ST. LOUIS — The fight over funding for the Kansas City, Missouri, Police Department isn't just about money – it's about control.
A Board of Police Commissioners, including KCMO Mayor Quinton Lucas, currently oversees the police department. The governor appoints the remaining four members.
The system, though, is an anomaly. Police departments throughout the rest of the state are overseen by their respective city.
Still, one city has been where Kansas City is today – St. Louis.
KSHB 41 News went to St. Louis to find out why the city switched to local control of its police department, and to see how the move has effected crime and accountability.
For Kansas City to gain local control of its police department, there are two avenues – One requires the Missouri General Assembly to change the law. The other would be through a statewide ballot initiative, which is what St. Louis did in 2012.
Daniel Isom, who was chief of police for the the St. Louis Metropolitan Police Department at the time, said he was in favor of the move.
"Ninety-nine percent of the country has control of its police department," Isom said, "and it always had been an impediment to the city moving forward."
Isom, now the city's public safety director, said having SLMPD under local control makes his job easier when it comes to coordinating between police and other parts of city government. It also has enhanced accountability.
"When you have local control, there is more input that the community will have and an assessment of whether that relationship is going well or not," Isom said.
It's a relationship St. Louis City leaders still are focused on today.
Meanwhile, despite just being sworn in within the past few months, Mayor Tishaura Jones already has passed a couple of initiatives tackling public safety and police accountability – something her aids said would’ve been much more difficult if they hadn’t had local control over the police department.
One of those ordinances affects how law enforcement officials are investigated when accused of wrongdoing. An aid for the mayor said that previously police went before a three-person panel made up solely of fellow officers.
"That rule was removed so police officers are held to the same standards as all other civil service employees," Nick Dunner, the mayor's public information officer, said.
The other ordinance has given more power to a civilian oversight board, including ensuring that any time someone files a complaint involving police, there's a form that the civilian board and police department both receive.
"Previously, that form was not required," Dunne said. "So, if someone called internal affairs to complain, they used an internal form that never made it to civilian oversight."
While the Mayor's Office and Isom said they felt the move eight years ago was positive, not everyone agreed.
Jay Schroeder, president of the St. Louis Police Officers Association, and a member of the department for the past 15 years, was opposed to the change.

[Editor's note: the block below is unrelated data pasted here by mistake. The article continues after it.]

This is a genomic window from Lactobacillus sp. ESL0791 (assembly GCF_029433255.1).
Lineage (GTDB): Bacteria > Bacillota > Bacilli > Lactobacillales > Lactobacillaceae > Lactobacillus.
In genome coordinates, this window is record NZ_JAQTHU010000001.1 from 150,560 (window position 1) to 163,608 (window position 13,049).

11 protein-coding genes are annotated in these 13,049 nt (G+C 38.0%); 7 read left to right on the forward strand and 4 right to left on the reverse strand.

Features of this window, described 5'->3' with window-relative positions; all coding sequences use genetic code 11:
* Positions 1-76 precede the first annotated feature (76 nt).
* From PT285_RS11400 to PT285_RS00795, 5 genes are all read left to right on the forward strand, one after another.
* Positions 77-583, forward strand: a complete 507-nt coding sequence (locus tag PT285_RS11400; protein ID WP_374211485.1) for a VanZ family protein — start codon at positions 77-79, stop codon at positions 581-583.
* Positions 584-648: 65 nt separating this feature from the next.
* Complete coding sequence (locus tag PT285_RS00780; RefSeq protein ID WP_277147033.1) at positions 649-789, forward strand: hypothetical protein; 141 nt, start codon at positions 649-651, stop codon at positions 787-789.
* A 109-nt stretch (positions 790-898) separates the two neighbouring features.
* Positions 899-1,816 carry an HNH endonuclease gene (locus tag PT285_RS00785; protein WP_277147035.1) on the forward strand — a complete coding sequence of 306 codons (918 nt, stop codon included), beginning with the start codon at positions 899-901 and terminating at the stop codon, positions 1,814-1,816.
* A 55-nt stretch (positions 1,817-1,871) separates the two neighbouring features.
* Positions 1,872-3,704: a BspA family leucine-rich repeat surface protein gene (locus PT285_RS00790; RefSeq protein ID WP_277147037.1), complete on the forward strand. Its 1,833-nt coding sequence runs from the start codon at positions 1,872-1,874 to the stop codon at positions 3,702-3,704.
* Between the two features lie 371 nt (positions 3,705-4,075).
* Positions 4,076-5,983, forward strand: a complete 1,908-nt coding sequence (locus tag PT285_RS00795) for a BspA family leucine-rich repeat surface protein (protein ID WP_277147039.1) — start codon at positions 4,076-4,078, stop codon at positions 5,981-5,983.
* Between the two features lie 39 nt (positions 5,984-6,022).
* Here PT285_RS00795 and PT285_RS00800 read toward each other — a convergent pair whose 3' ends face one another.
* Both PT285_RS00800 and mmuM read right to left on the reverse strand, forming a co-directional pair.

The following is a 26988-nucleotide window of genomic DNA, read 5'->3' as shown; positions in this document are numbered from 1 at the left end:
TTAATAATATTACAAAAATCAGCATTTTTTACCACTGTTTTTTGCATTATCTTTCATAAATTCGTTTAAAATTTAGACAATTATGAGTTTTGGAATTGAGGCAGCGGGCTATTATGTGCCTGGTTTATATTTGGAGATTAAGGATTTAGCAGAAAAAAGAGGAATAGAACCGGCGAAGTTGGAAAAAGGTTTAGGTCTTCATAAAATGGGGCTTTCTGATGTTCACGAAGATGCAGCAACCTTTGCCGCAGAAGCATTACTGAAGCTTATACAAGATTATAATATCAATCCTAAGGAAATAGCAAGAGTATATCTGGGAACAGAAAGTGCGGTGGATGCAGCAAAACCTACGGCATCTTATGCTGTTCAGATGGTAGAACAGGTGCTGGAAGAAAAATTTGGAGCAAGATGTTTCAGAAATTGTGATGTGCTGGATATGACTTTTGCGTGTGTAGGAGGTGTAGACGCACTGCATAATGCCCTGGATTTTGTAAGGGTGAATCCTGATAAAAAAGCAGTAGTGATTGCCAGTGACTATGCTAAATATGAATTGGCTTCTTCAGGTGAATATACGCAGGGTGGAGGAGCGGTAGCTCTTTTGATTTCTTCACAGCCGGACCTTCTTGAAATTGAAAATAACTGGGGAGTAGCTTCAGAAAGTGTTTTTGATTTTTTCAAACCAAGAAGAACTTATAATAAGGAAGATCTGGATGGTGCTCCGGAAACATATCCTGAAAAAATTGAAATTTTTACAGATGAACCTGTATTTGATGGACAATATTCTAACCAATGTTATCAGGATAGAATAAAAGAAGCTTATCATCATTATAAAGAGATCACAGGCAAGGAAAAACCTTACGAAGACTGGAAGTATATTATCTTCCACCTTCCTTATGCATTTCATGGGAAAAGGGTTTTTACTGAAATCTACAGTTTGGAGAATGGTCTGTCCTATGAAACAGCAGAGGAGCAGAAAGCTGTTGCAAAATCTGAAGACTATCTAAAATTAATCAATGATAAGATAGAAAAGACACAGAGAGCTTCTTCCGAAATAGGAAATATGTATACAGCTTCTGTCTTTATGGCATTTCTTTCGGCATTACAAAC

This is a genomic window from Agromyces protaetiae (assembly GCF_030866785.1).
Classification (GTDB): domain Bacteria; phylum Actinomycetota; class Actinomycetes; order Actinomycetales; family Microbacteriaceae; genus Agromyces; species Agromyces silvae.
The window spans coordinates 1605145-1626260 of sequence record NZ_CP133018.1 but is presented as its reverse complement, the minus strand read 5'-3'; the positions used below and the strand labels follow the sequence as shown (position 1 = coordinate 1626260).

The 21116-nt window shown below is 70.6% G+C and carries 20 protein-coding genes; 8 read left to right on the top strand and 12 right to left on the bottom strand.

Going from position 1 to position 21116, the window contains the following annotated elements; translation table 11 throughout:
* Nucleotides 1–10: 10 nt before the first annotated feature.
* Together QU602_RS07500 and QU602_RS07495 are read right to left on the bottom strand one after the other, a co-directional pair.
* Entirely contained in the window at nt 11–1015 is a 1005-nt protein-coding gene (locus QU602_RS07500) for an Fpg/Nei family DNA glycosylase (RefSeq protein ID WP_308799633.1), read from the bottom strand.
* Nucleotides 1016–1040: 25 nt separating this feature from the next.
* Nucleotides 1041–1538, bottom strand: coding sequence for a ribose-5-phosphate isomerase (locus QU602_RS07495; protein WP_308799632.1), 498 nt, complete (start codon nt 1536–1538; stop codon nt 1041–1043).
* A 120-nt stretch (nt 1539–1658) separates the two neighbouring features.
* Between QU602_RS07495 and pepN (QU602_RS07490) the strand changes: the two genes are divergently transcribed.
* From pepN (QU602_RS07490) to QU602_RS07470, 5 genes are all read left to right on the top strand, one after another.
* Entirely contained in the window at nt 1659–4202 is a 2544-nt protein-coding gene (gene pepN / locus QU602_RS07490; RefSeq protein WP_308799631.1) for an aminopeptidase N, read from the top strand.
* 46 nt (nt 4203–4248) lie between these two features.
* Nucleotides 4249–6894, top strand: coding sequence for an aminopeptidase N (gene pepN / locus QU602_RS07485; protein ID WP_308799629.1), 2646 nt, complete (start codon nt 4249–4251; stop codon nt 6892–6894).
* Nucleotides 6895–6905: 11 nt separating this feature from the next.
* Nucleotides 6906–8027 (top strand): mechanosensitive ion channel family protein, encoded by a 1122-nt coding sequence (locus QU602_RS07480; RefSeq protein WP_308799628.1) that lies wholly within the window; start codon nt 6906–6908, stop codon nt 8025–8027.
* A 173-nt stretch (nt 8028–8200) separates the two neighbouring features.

"I believe you couldn’t have found any police officer that thought it was going to be a good idea," he said, recalling the sentiment among fellow officers when the city assumed control of the police department.
Schroeder also said he believes the move brought politics into policing, which has impacted their budget.
"The budget has always increased, but it hasn’t ever really... it’s not catching up," he said. "We are still one of the most underpaid police departments in the state and in the area."
Schroeder said he believes that's leading to fewer officers on the street, which contributes to a rise in crime.
STLMPD data from three years before St. Louis switched to local control, and three years after, show that from 2009-11, the city reported, on average, 133 homicides per year and 57,099 total crimes per year. Meanwhile, from 2017-19, the city reported 195 homicides per year, on average, and and average of 46,982 total crimes per year.
The data show that with the switch to local control, overall crime decreased, but homicides increased.
With those numbers in mind, Schroeder said Kansas City should keep its police department funded "and keep state control."
"I think it would be the worst thing that could happen to Kansas City if you lose control of your police department," Schroeder said.
Isom, the city's former police chief, had a different take on the rise in crime, calling it a national trend, not local to St. Louis.
He also said that at a time when tensions between police and portions of the public are strained, the move to bring the department under the city's control could help bridge that divide.
"We certainly have a long way go in terms of police community relations especially in communities of color," Isom said. "But [what] I will say is that if those communities of color have more say-so in the direction of the police department, we have a better chance of increasing and making that relationship better."